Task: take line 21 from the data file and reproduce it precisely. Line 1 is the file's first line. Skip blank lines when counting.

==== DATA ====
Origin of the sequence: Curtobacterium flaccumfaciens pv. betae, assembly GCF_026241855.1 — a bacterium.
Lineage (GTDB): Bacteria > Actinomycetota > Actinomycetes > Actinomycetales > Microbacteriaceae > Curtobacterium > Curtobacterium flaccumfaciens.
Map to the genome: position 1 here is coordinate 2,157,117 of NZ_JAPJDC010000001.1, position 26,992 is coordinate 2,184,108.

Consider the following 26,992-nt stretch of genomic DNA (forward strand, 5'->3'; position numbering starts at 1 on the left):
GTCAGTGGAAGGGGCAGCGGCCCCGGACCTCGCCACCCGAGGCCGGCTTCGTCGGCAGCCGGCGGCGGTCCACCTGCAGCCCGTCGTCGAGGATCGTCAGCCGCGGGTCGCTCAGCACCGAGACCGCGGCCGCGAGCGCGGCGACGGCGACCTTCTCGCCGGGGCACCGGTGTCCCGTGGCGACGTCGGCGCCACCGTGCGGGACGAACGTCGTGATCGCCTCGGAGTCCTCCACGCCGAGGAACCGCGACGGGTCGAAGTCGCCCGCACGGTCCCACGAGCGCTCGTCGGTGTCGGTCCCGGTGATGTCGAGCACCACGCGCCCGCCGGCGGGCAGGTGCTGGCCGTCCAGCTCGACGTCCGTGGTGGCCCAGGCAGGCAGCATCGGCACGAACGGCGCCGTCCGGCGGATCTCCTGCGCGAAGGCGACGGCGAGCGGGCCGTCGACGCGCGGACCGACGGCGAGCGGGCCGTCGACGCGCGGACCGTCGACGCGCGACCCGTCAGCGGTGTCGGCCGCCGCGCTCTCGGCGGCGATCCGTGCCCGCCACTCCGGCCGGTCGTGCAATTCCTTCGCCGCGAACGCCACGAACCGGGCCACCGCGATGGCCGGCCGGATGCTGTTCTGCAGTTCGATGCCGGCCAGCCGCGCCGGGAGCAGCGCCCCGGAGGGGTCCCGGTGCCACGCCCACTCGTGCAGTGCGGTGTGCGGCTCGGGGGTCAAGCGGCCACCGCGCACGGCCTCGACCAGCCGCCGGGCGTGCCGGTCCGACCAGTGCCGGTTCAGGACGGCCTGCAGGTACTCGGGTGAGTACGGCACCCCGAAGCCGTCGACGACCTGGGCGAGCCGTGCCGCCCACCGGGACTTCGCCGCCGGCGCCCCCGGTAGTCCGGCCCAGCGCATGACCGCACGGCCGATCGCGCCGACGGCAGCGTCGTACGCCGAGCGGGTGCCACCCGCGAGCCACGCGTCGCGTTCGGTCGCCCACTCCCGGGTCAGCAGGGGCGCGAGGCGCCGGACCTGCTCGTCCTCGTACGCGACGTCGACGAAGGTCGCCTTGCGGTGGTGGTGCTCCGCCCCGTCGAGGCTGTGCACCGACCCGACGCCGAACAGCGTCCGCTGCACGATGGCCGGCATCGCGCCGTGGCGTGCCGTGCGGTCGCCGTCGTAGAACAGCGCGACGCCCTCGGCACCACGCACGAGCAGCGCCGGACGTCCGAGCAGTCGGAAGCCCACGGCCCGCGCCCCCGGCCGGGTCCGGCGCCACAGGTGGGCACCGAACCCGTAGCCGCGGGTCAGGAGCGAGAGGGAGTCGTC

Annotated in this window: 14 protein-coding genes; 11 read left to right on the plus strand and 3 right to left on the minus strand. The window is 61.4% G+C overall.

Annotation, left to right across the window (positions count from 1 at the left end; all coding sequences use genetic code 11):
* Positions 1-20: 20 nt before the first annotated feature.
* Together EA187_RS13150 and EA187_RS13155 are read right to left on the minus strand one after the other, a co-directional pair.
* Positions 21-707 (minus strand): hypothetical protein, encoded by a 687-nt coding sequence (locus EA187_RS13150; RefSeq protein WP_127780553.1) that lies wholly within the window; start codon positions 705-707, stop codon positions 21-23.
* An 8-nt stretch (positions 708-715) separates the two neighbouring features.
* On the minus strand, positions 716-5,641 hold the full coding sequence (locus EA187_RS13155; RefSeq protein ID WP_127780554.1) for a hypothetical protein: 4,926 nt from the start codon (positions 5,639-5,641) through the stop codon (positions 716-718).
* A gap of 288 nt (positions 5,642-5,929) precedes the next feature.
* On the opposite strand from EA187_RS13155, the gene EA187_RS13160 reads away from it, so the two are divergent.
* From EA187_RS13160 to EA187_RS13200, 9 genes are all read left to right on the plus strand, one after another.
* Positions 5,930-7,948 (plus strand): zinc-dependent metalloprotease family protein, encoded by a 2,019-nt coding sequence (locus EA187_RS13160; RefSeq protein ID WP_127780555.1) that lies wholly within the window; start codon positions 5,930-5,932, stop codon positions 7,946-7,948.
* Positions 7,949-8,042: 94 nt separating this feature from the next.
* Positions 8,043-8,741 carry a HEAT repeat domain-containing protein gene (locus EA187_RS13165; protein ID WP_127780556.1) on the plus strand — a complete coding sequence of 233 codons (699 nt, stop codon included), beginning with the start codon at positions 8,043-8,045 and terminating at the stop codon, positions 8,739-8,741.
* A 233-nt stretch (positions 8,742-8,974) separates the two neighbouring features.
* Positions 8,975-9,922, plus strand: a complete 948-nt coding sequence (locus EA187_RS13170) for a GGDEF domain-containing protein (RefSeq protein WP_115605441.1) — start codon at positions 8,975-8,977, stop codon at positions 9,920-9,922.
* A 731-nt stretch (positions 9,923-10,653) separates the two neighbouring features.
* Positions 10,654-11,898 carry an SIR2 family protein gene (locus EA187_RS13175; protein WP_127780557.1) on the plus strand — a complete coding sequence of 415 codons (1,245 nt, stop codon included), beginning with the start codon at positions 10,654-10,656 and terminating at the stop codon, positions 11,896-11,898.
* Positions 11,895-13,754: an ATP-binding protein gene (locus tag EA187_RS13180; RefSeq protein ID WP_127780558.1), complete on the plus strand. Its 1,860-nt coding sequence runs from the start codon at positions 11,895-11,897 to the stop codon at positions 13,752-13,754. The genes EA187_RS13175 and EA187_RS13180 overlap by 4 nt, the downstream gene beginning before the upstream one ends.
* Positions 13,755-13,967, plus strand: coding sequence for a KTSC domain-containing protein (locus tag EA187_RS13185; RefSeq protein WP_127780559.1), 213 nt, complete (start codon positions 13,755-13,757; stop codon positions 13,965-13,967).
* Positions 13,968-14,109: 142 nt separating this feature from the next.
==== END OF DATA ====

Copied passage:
* A 731-nt stretch (positions 9,923-10,653) separates the two neighbouring features.